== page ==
In the last 30 years, Vietnam has been progressively reforming its centralized, Communist economic policies and integrating itself with the rest of the world. In 2007 Vietnam joined the World Trade Organization, to some extent marking the success of that transition. Manufacturing has grown around 10% every year for over a decade. The IMF predicts that Vietnam's GDP will grow about 6% this year and next. Vietnam's exports to China provide an added level of stability, compared to other countries whose export sector is way more dependent on the U.S.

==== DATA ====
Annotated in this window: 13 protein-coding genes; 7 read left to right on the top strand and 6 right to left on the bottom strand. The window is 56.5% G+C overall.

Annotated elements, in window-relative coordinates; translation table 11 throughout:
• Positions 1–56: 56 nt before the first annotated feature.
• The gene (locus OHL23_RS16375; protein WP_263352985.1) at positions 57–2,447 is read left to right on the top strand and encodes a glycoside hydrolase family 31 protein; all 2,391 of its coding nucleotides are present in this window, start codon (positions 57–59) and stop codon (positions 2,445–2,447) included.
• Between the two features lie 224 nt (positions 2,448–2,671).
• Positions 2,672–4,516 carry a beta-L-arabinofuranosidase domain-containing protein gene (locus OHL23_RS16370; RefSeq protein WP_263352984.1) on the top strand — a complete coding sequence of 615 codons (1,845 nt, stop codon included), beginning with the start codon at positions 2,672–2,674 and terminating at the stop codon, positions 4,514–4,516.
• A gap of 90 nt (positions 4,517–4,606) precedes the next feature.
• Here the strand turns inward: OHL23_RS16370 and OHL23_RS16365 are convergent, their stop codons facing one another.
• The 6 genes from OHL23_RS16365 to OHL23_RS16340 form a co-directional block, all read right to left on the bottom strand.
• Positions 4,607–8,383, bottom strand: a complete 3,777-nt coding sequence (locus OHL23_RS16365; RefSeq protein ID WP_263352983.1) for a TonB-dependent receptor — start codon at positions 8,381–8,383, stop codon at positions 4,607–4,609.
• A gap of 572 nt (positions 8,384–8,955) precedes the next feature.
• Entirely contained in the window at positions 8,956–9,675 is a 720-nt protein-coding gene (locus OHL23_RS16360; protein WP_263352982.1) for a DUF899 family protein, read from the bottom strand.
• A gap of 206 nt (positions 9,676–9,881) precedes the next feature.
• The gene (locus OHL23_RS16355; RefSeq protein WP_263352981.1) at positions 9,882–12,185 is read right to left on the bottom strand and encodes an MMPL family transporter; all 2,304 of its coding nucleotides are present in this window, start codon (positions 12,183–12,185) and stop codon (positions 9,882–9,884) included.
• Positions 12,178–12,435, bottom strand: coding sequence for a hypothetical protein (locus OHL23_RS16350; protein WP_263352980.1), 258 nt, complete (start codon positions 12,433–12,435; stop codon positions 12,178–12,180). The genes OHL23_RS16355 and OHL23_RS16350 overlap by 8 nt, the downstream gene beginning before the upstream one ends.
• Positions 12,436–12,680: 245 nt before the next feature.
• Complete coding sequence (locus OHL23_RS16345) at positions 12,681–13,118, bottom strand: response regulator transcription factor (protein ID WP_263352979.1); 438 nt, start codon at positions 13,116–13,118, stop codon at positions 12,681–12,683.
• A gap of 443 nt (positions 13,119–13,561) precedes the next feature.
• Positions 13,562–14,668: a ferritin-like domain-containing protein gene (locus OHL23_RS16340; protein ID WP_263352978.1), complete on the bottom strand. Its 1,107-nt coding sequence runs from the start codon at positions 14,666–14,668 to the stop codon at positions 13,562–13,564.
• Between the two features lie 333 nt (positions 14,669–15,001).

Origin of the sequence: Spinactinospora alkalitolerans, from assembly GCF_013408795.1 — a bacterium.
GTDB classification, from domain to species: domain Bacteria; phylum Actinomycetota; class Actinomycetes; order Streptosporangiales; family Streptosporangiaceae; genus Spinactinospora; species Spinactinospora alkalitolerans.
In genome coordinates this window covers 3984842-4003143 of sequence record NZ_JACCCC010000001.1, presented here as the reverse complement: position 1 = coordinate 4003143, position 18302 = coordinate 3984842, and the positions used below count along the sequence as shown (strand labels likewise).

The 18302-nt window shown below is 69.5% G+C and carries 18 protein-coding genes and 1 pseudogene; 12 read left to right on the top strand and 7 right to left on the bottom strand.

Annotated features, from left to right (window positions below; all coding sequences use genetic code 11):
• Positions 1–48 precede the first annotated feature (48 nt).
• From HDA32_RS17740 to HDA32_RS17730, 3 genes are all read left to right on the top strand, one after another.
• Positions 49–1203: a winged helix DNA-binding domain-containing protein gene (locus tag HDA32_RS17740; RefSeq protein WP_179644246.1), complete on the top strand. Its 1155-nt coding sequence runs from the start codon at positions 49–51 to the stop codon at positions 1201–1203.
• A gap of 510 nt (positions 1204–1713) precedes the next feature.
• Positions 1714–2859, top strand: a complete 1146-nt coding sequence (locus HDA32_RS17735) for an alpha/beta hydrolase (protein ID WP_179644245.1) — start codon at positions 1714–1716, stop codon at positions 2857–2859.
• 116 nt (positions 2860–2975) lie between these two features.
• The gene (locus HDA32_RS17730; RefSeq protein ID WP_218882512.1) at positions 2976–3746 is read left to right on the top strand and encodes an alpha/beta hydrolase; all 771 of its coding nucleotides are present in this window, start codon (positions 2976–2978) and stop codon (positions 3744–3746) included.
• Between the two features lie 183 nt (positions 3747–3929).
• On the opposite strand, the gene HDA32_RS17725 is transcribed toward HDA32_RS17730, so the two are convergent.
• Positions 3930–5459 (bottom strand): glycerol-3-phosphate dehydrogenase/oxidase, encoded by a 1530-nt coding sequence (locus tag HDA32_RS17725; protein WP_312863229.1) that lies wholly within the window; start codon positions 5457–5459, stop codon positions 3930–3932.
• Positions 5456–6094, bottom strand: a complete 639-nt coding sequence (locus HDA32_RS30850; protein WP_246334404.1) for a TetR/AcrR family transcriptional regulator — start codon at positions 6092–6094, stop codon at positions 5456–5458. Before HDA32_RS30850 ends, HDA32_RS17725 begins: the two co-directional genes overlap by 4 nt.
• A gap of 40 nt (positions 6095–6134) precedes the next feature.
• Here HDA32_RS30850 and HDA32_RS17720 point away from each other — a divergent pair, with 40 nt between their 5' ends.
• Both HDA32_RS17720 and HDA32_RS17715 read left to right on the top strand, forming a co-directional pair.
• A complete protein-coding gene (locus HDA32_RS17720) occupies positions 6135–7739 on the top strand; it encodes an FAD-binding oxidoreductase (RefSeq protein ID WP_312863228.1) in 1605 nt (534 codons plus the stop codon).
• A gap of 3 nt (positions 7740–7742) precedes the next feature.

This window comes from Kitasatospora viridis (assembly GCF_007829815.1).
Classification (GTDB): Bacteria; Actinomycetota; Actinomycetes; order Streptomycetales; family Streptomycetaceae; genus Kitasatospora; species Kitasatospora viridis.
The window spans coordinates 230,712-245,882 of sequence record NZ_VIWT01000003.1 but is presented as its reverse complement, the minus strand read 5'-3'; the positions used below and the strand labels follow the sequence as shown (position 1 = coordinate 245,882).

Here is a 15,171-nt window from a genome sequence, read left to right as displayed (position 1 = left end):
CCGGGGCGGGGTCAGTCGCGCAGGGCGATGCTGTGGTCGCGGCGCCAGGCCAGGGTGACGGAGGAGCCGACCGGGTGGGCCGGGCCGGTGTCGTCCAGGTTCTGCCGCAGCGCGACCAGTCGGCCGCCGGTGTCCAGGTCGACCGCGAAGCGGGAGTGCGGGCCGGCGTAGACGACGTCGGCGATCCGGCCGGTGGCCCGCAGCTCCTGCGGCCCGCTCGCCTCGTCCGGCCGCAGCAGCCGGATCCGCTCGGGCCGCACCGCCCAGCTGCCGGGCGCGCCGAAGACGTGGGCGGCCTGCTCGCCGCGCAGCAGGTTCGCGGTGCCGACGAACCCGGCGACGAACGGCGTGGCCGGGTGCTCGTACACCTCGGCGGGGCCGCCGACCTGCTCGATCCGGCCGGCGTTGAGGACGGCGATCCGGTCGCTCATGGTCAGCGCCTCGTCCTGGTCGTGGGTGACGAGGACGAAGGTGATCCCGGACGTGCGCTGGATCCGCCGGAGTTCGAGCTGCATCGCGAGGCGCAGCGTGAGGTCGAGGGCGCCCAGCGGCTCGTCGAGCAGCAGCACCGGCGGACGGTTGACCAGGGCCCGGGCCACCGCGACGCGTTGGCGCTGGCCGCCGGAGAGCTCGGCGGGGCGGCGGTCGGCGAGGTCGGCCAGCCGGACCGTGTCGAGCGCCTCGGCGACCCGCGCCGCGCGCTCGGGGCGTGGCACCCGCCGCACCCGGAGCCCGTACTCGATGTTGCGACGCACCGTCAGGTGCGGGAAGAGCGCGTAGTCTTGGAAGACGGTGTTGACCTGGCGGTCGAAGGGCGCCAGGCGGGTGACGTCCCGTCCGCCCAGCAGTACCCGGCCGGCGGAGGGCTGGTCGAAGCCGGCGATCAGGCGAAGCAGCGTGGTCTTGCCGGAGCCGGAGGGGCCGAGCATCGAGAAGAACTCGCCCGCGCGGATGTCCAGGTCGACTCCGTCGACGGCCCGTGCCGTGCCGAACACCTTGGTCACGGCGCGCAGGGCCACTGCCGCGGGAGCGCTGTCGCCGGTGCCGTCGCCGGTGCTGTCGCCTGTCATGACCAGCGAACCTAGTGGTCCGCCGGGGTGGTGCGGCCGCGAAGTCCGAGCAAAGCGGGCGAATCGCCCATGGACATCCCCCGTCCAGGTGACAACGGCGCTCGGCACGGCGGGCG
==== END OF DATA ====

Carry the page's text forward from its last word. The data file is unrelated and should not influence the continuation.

The VN-Index of stocks on the Ho Chi Minh City Stock Exchange rose 55% in 2009. Even still, this last June Mark Mobius, Franklin Templeton's emerging and frontier markets guru, wrote in his blog that company valuations in Vietnam "remain one of the cheapest in the world." One avenue to explore cheap buying opportunities: a planned stock offering by Sabeco, the country's largest beer brewer. The government is divesting its remaining 20% ownership stake in the company. "The country's growth trend is exciting" writes Mobius, "as it usually is in most frontier markets."